Friday, June 5, 2009

The Path Less Traveled

by C.T. Hutt

There can be little questioning that the artistic medium of video gaming is still in its infancy. Despite this, there is no denying the existence of established genres. We have the first person shooter, the side-scrolling platformer, the fighting game, the RPG, and so on. Even games which push the boundaries of these classifications such as Mass Effect or Portal often end up awkwardly piled in with others. I feel it is one of the great failings in human thinking that we are given a sense of comfort when we attempt to dissect creative work and file it neatly away. I understand why it’s done of course; it makes the sublime more accessible, the infinite and indefinable more commonplace, and it cools the blazing power of imagination down to the lukewarm temperature of logic. Just occasionally, however, something in the art world comes along that refuses to be classified or contained in the established ways. It is these bold endeavors that truly lead us to new and wonderful frontiers in the arts. I have seen the beginnings of such genius reflected in The Path by Tale of Tales.

If Edgar Allen Poe had programed a video game for his estranged daughter it would probably look a good deal like this. The Path is a dark, confusing, and truly absorbing adaptation of the classic children’s story Little Red Riding Hood. Players take control of one of six sisters who are charged with the simple task of delivering a basket of goodies to grandmother’s house and are warned not to stray from the path that leads there. Any diversion from this task leads your character into a dark forest filled with all manner of strange and interesting sights, sounds, and feelings. Exploring this enchanting place is not all light and games. The more one plays, the more they get the feeling that there is something sinister in the forest, always just out of sight.

Things only get stranger when a player makes it to Grandmother’s house. No tea and cookies await your arrival; instead the player is treated to a surreal digital funhouse, made more extensive and interesting by the amount of exploring accomplished before arriving there. Rules of physics and time twist into a fantastic display of just how far the gaming medium can challenge our perceptions. All through the experience is the chilling suspicion that there is something right behind you.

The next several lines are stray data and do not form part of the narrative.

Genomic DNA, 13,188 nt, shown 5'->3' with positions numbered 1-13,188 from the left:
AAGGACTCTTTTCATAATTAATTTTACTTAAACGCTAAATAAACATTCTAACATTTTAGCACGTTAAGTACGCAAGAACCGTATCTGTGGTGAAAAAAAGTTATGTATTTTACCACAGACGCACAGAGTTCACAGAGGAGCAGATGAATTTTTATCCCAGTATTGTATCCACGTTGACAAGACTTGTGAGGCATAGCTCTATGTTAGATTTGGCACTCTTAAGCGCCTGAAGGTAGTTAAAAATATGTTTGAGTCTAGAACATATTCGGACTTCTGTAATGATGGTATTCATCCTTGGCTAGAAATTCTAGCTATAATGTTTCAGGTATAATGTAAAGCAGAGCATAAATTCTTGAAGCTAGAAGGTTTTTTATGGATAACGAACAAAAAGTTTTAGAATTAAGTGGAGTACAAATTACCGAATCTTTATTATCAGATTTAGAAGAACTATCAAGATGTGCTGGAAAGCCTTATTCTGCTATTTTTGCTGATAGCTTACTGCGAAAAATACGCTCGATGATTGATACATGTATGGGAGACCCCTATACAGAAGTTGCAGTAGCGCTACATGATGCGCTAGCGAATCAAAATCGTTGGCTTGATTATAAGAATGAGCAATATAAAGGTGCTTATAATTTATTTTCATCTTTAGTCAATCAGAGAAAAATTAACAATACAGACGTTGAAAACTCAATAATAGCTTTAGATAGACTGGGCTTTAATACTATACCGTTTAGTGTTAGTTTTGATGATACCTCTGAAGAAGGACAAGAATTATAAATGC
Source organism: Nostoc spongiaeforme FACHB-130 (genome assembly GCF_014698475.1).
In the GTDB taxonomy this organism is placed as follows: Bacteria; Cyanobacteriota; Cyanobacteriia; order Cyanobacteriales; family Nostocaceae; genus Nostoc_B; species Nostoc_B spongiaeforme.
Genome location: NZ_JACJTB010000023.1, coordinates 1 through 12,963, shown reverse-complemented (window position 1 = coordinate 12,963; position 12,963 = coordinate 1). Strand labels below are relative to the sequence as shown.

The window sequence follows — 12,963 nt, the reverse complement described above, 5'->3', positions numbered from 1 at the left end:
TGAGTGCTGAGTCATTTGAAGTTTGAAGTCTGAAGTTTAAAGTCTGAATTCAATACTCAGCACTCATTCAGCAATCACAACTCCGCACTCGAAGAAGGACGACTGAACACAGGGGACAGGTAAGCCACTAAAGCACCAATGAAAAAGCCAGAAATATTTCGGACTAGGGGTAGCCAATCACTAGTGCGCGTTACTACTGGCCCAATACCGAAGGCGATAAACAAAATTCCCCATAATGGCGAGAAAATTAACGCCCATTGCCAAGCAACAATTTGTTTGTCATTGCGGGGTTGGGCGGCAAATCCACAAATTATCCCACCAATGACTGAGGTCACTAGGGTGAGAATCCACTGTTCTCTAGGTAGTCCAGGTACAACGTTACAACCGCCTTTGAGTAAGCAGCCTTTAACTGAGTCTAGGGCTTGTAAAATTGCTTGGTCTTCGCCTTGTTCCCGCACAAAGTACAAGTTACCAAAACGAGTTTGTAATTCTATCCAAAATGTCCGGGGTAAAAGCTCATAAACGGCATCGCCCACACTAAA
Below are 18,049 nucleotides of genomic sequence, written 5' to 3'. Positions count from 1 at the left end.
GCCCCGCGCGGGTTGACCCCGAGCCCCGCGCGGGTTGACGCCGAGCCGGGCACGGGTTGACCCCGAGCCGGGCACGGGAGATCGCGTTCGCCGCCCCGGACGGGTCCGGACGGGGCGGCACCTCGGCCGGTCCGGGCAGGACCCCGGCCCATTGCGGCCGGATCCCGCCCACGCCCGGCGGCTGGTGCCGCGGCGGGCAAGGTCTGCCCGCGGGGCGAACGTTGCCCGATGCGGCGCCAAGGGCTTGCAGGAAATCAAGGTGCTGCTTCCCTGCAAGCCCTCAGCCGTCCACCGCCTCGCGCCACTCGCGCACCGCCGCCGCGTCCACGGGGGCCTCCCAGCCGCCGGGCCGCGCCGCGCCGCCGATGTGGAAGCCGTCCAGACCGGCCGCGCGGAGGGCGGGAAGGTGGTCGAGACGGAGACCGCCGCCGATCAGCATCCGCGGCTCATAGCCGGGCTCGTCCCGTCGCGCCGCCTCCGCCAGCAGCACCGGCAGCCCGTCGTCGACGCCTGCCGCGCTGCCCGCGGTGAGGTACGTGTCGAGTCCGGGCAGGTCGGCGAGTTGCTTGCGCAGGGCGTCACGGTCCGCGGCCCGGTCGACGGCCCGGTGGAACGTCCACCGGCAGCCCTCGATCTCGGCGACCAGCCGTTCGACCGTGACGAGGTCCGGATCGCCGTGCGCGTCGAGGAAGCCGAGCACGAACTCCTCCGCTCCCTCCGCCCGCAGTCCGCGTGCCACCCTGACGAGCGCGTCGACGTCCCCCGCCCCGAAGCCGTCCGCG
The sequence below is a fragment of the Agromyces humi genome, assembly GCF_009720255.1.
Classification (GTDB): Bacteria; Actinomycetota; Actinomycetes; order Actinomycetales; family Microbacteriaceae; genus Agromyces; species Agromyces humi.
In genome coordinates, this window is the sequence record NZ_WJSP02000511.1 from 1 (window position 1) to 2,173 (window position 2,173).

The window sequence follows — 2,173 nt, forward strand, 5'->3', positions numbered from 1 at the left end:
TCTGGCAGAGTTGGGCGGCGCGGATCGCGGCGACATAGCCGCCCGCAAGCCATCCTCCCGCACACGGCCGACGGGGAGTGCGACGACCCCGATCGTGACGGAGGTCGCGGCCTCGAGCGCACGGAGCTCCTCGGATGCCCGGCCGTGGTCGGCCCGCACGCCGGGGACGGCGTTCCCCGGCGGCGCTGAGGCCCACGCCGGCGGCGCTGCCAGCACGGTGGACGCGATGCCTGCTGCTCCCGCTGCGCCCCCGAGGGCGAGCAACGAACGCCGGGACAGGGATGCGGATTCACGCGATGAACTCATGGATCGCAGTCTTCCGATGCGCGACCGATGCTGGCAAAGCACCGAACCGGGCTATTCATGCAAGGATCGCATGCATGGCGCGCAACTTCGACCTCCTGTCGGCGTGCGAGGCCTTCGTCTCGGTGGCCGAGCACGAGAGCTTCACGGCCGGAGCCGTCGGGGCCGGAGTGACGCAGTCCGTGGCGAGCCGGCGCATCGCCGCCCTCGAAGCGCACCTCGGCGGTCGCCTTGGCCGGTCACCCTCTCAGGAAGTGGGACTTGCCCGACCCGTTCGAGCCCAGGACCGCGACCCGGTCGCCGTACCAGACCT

Perhaps the most unique effect of The Path is the emotional cord it pulls in the gamer. It is not the visual effects of the game itself so much as our own imaginations which provide the real thrills. There are very few actual boogiemen in The Path; whatever monsters may lurk in the shadowy forest never truly unmask themselves to us. Instead of showing us the face of fear, this game evokes a long-buried ability in all of us to make every shadow into a ghost and every gust of wind into a monster’s wail. No matter how many times I checked, I was quite certain that there was a wolf hiding somewhere in my apartment Wednesday night just waiting for me to nod off.

I have been, and probably always will be, a meat-and-potatoes narrative man. I know it is a weakness to have such a limited palate, but frankly, I like my story arcs to look like mathematically perfect parabola. The Path is much more like guiding an avatar through an abstract poem than a traditional story, as such it doesn’t quite satisfy my finicky appetite for a clear beginning, middle and end. Nevertheless, there is no doubt that Tale of Tales is showing the gaming world exactly what it needs to see: that there is more to this new medium then what we are familiar with, that video games can be emotionally evocative in their own right, and most importantly that we, as gamers, should expect more from developers then overused conventions.

I heartily encourage all gamers to turn out the lights and give this one a try. It can be downloaded through Steam and The Path website.

One of my favorite things about the indie gaming scene is that developers are more accessible and receptive to inquiry then their larger counterparts. Rather than post on some oft-ignored forum and wait four months for a one-line reply, I’ve had the pleasure of sharing some correspondence with Michael Samyn and Auriea Harvey, the directors and founders of Tale of Tales. They shared with me some reflections on gaming and the arts which I will post next week.

No comments:

Post a Comment

Note: Only a member of this blog may post a comment.